The engagement of this project has ended
5 months ago
To what extent do you agree or disagree that these are the right objectives and targets for the National Park?
Why do you say that?
There is a real lack of affordable housing within the National Park at the moment. The young people and those on a lower income are being priced out of the market often by folks moving into the area from the central belt or those that are buying holiday homes either for personal or business use. This is challenging folks to be able to buy or rent close to family or their work. The current increase in buy to let properties is not sustainable if we want a workforce that can live close to their employment. This has a direct impact on the ambitions for active travel for those working in the area as well.
To what extent do you agree or disagree with the overall outcome for place we have proposed? (‘A place that people want to live in, work in and visit that works for all’)
Delighted to see your recognition of the second home/holiday let problem. (C8) This is not only a problem in the National Park area but the problem spills over to adjoining areas. We find it difficult to rent long term accommodation for staff serving the local community but there are any amount of holiday let properties. The high cost of property in the Park area, underpinned by the second home market. pushes people out into adjoining areas , spreading the problem further.
This is a problem for many rural areas and I hope that the high profile of the Cairngorms National Park will push this up the political agenda.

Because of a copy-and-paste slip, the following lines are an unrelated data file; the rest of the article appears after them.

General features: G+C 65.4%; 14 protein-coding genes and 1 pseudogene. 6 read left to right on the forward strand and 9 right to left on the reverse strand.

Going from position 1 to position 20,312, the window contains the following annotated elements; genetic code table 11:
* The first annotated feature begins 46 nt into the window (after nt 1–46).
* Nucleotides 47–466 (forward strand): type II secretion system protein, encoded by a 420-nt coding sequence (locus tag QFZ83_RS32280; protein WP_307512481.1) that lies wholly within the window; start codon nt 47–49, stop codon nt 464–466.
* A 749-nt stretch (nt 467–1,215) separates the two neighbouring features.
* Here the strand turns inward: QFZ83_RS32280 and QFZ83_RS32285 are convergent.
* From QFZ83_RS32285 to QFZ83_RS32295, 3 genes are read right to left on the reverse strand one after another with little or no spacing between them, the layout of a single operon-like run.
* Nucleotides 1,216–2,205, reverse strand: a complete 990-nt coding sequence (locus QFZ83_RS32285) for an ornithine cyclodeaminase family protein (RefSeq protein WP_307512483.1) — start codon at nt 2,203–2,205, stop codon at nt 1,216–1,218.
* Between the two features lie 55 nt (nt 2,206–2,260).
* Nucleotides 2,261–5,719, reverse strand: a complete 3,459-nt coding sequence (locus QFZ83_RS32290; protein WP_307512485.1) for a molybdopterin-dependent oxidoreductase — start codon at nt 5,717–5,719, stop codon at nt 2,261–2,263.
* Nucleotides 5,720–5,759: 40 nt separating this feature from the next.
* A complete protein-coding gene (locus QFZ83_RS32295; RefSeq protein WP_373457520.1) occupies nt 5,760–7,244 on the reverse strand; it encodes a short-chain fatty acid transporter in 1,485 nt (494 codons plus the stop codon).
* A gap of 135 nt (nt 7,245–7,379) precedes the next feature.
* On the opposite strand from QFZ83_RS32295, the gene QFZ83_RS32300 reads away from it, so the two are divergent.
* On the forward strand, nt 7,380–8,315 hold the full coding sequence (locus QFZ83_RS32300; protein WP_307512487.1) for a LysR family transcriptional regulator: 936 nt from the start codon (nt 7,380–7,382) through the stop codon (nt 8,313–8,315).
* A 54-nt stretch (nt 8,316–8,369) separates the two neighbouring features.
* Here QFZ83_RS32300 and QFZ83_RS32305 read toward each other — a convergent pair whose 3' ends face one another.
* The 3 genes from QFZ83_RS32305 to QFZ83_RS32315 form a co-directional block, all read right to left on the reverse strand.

Is there anything missing from the above list that you think we should prioritise?
Yes thsoe who have chsoen to live here. Its not a visitor funpark or developer haven yet that is what the place seems to be right now.
I live here, my family live here yet the whole emphasis here seems to be on visitors. What about the people who have made their lives here? It all seems bit light on that side.
Affordable housing for purchase is required as well as for rental. What about a local occupancy clause?
Retain the green spaces that make our villages attractive. It is a huge loss when these areas are eaten up entirely by homes that are unaffordable, destined to be second homes or Air BNBs
Ensure appropriate facilities and infrastructure in place to lessen visitor impact. Provide camper van facilities, park and ride to access area like Glenmore and Cairngorm Mountain to decrease issues with congestion and dangerous parking.
Do you have any other comments?
We need to think greener and more sustainable. Investment required in affordable housing without destroying all our green spaces. Better public transport and cycle networks.
Affordable housing is certainly of great concern.
Scotland has some of the best access legislation in the world. However, there are several major factors which conspire against the effectiveness of the legislation, particulary in terms of the public taking reasonable access to the outdoors. Since 2003 the Land Reform Act (Scotland) Act has been eroded by wealthy, powerful landowners & complacent local authorities, many afraid to challenge breaches of access (It is my undestanding CNPA have themselves lost several thought to be 'cast iron cases', which were ruled in favour of the landowners).